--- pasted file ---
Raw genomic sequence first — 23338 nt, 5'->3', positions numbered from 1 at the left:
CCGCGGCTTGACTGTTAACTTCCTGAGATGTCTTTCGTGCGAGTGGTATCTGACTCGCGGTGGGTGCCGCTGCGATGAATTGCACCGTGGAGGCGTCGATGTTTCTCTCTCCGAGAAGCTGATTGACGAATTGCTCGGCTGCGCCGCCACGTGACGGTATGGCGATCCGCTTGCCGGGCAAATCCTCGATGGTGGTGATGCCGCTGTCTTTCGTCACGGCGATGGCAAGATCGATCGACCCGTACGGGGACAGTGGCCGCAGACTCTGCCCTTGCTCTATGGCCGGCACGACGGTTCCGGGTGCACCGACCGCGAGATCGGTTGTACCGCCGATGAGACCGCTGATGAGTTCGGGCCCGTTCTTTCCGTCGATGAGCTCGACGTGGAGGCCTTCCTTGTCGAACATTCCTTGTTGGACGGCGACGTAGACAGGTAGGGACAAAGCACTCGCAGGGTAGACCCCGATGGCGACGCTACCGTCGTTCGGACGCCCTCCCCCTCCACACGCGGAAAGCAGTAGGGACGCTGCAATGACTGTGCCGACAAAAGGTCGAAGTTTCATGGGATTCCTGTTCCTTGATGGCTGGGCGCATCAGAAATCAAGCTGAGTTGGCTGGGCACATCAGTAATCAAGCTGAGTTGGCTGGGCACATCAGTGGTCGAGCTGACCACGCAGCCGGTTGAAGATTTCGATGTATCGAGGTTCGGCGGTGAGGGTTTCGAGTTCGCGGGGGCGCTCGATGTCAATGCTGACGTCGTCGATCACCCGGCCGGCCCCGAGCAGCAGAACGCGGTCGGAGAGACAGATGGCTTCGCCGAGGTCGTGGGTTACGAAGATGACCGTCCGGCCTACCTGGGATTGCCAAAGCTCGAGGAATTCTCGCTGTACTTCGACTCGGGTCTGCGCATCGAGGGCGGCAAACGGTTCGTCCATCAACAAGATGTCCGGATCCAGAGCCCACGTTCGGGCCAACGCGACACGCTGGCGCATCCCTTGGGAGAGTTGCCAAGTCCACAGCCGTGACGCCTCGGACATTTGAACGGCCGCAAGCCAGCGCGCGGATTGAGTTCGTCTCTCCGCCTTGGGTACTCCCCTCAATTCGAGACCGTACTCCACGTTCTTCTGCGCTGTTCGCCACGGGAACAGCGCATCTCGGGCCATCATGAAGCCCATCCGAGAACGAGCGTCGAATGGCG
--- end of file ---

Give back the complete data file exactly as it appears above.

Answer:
Raw genomic sequence first — 23338 nt, 5'->3', positions numbered from 1 at the left:
CCGCGGCTTGACTGTTAACTTCCTGAGATGTCTTTCGTGCGAGTGGTATCTGACTCGCGGTGGGTGCCGCTGCGATGAATTGCACCGTGGAGGCGTCGATGTTTCTCTCTCCGAGAAGCTGATTGACGAATTGCTCGGCTGCGCCGCCACGTGACGGTATGGCGATCCGCTTGCCGGGCAAATCCTCGATGGTGGTGATGCCGCTGTCTTTCGTCACGGCGATGGCAAGATCGATCGACCCGTACGGGGACAGTGGCCGCAGACTCTGCCCTTGCTCTATGGCCGGCACGACGGTTCCGGGTGCACCGACCGCGAGATCGGTTGTACCGCCGATGAGACCGCTGATGAGTTCGGGCCCGTTCTTTCCGTCGATGAGCTCGACGTGGAGGCCTTCCTTGTCGAACATTCCTTGTTGGACGGCGACGTAGACAGGTAGGGACAAAGCACTCGCAGGGTAGACCCCGATGGCGACGCTACCGTCGTTCGGACGCCCTCCCCCTCCACACGCGGAAAGCAGTAGGGACGCTGCAATGACTGTGCCGACAAAAGGTCGAAGTTTCATGGGATTCCTGTTCCTTGATGGCTGGGCGCATCAGAAATCAAGCTGAGTTGGCTGGGCACATCAGTAATCAAGCTGAGTTGGCTGGGCACATCAGTGGTCGAGCTGACCACGCAGCCGGTTGAAGATTTCGATGTATCGAGGTTCGGCGGTGAGGGTTTCGAGTTCGCGGGGGCGCTCGATGTCAATGCTGACGTCGTCGATCACCCGGCCGGCCCCGAGCAGCAGAACGCGGTCGGAGAGACAGATGGCTTCGCCGAGGTCGTGGGTTACGAAGATGACCGTCCGGCCTACCTGGGATTGCCAAAGCTCGAGGAATTCTCGCTGTACTTCGACTCGGGTCTGCGCATCGAGGGCGGCAAACGGTTCGTCCATCAACAAGATGTCCGGATCCAGAGCCCACGTTCGGGCCAACGCGACACGCTGGCGCATCCCTTGGGAGAGTTGCCAAGTCCACAGCCGTGACGCCTCGGACATTTGAACGGCCGCAAGCCAGCGCGCGGATTGAGTTCGTCTCTCCGCCTTGGGTACTCCCCTCAATTCGAGACCGTACTCCACGTTCTTCTGCGCTGTTCGCCACGGGAACAGCGCATCTCGGGCCATCATGAAGCCCATCCGAGAACGAGCGTCGAATGGCG